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Everything posted by Shira

  1. on two outings to dalston, had manti (first time, but i thought they were delicious) at somine (the most expensive main, but still buttons) and lamb pizza at the mangal bakery. baklava at oz sadly didn't measure up to the kind my local portuguese (corner of brixton road, by the station) gets from somewhere in streatham. also tried the hue pho at cay tre--v. good, but the heat obscured any finer comparison points. by any chance, has anyone come across a home-friendly pho recipe? i'm not sure current kitchen-sharer would welcome 7 hours of stewing oxtail bones.
  2. have been spending some time on the kingsland road and have eaten pho at song quee (multiple times) and long kee. any other recs? what else have you tried on this trip? further up, towards dalston, do any turkish places stand out?
  3. If you're heading west, I'd spend an afternoon in Oxford. It's chock-a-block with tourists in the summer, but it is (except for Cambridge and, having lived in both, they are somewhat different) rather unique and grand. As for food/accomodation there, the covered market, particularly the italian and wholefood delis, do v. good sandwiches, there is a good cheese stall also. the grand cafe on the high street has a nice, not too stodgy tea, rosies across the street is an old-style tea room. dinner options are a bit more limited, the best tends to be lebanese (al shami is one good option). hotels-w
  4. cocoa nibs seem to be popping up in a lot of recipes lately. have you seen them anywhere outside the v. posh chocolate shops?
  5. any thoughts on prunes--quantity/when to put in/flavour benefit--in carbonnade? i've found a cooks illustrated recipe that i feel good about (i'll add bacon and a bit of mustard to it), but i don't have one that calls for prunes (no julia child to hand). thanks
  6. One last thing. I haven't found bread I love. The Poilane somehow tastes better from the shop (plus they have bread and butter biscuits to nibble). (Why is that?) De Gustibus has been dissapointing, though haven't tried lately. Best recent find is the pugliese sold at Neals Yard. I think it is from Duponds or Exeter St. Bakery. £1.60 for a small/medium loaf.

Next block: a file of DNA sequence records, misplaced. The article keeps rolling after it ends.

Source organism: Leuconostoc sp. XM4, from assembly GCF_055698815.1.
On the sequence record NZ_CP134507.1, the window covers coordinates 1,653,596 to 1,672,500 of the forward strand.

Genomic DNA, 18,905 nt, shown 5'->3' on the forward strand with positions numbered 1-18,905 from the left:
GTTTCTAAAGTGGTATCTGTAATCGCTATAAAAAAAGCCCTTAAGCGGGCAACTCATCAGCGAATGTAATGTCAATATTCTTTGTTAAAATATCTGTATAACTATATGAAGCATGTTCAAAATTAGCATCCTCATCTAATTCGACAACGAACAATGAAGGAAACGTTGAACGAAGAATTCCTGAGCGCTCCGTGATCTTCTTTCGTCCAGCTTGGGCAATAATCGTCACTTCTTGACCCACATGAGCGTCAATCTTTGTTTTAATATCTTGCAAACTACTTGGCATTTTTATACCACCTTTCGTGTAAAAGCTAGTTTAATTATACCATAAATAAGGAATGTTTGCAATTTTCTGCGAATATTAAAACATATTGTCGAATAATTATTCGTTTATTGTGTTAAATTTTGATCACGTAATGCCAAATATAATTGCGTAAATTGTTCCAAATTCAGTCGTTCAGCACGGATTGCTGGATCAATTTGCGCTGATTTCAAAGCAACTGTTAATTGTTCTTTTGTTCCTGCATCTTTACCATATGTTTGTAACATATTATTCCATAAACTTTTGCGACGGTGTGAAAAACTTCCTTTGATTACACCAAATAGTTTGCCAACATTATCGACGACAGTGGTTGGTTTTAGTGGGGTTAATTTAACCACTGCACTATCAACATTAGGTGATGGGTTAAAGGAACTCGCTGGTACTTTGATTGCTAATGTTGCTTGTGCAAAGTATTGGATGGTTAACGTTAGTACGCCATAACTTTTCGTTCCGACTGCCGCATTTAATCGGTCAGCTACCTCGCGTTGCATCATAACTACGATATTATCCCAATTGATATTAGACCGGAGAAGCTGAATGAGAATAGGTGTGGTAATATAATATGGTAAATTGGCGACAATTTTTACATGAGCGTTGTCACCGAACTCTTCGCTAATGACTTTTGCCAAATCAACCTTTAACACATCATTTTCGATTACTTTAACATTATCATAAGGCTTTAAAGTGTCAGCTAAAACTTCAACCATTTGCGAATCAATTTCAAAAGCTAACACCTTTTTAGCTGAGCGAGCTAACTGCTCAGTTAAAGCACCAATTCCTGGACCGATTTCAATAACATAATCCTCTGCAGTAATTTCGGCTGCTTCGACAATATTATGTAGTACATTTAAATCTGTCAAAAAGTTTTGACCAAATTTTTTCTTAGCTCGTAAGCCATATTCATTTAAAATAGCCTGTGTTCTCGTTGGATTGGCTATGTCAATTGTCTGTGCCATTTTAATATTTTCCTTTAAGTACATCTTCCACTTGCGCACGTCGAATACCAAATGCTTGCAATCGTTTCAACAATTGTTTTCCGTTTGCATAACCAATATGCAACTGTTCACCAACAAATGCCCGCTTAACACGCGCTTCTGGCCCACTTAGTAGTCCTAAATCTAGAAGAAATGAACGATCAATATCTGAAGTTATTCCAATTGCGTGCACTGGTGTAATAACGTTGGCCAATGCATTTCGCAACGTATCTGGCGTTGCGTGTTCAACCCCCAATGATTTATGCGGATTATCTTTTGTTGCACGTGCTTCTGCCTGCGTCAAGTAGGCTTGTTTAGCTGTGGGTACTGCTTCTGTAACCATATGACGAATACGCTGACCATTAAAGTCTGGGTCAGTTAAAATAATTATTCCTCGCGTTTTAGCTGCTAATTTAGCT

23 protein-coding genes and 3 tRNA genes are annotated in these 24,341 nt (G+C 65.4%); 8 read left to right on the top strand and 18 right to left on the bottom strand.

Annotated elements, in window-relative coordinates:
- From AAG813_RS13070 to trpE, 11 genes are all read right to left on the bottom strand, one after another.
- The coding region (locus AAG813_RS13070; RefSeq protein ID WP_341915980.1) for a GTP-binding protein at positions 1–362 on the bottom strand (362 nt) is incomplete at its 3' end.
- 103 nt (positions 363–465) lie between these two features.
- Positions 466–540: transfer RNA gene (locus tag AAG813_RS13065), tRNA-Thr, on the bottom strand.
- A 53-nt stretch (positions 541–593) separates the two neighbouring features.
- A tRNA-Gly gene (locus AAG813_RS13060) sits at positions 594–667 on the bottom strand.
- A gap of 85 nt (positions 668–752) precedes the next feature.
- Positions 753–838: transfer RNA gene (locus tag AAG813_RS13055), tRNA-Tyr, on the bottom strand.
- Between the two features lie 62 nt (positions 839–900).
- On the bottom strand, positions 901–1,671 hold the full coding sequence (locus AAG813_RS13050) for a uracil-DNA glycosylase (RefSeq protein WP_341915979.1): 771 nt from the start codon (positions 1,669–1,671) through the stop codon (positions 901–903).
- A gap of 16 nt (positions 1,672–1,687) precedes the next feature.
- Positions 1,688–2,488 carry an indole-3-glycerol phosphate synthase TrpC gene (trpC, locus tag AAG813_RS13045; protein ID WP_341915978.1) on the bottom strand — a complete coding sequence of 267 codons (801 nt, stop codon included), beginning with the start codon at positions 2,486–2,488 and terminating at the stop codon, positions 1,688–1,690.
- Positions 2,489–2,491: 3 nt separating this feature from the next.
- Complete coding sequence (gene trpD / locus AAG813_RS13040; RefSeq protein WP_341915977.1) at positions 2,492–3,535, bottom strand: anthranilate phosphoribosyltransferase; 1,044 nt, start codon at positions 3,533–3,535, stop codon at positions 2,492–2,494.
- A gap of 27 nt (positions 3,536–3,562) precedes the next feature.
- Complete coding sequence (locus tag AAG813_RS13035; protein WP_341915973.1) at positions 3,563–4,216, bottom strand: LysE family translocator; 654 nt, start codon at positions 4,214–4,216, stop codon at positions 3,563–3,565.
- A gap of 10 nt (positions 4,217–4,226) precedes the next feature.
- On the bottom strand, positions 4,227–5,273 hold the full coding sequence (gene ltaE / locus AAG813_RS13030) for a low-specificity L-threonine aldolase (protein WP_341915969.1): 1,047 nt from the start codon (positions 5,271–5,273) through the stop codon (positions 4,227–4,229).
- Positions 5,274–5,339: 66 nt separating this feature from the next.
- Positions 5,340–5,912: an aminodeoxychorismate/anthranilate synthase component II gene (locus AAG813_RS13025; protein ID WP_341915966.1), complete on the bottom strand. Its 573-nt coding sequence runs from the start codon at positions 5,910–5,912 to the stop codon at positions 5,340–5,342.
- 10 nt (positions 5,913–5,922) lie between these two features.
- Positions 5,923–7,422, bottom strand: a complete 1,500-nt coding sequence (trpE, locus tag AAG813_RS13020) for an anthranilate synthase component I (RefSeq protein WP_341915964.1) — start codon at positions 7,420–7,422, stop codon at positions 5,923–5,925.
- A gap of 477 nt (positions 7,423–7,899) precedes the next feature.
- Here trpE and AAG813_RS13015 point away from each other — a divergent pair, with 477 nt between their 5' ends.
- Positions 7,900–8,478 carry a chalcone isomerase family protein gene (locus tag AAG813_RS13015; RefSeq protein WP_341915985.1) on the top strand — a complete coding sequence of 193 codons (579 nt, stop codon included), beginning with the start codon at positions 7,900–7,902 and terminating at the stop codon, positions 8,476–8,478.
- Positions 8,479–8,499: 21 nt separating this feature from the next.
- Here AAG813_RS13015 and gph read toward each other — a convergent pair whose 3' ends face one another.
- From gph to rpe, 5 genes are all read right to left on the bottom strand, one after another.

7. I agree that prices can be high, particularly for some take-away and prepared stuff. And Neals Yard always gives me sticker shock. But some of the problem is the price of good food in Britain more generally. As someone who's been shopping at Borough every week for nearly two years, I'm increasingly convinced that a careful shop is still the best deal around. My main gripe, still is with the crowds, which I hope will be more manageable once the space reworking is complete. Some specifics: 1) Produce quality/price ratio is highest at Booths. I start there, add if nec from Turnips and the other
  8. Shira


    thanks for the tips. will try to get around to posting on food discoveries over the weekend.
  9. uk-friendly version? i certainly can buy belgian beer (and pain d'epice too, w/some hunting), but any thoughts on english ales--perhaps an ipa?--and the use of garden-variety gingersnaps?
  10. reasonably impressed by the selection. prices ok. surprised by how empty it was on a lovely spring night. terrible muzak though.
  11. it's been a few years, but i though that the spaghetti cacio e pepe on the unnamed restaurant on via della croce (it's in time out) was fantastic. student-friendly prices too.
  12. Shira


    hi, new poster here. i'm headed off to lille tomorrow morning. from what i've read, it's sound like i'll have no trouble finding a good meal, but i wonder if anyone knows of something that stands out from the crowd. l'huitere sounds like it might be a bit much, although i'm open to have my mind changed there. tx
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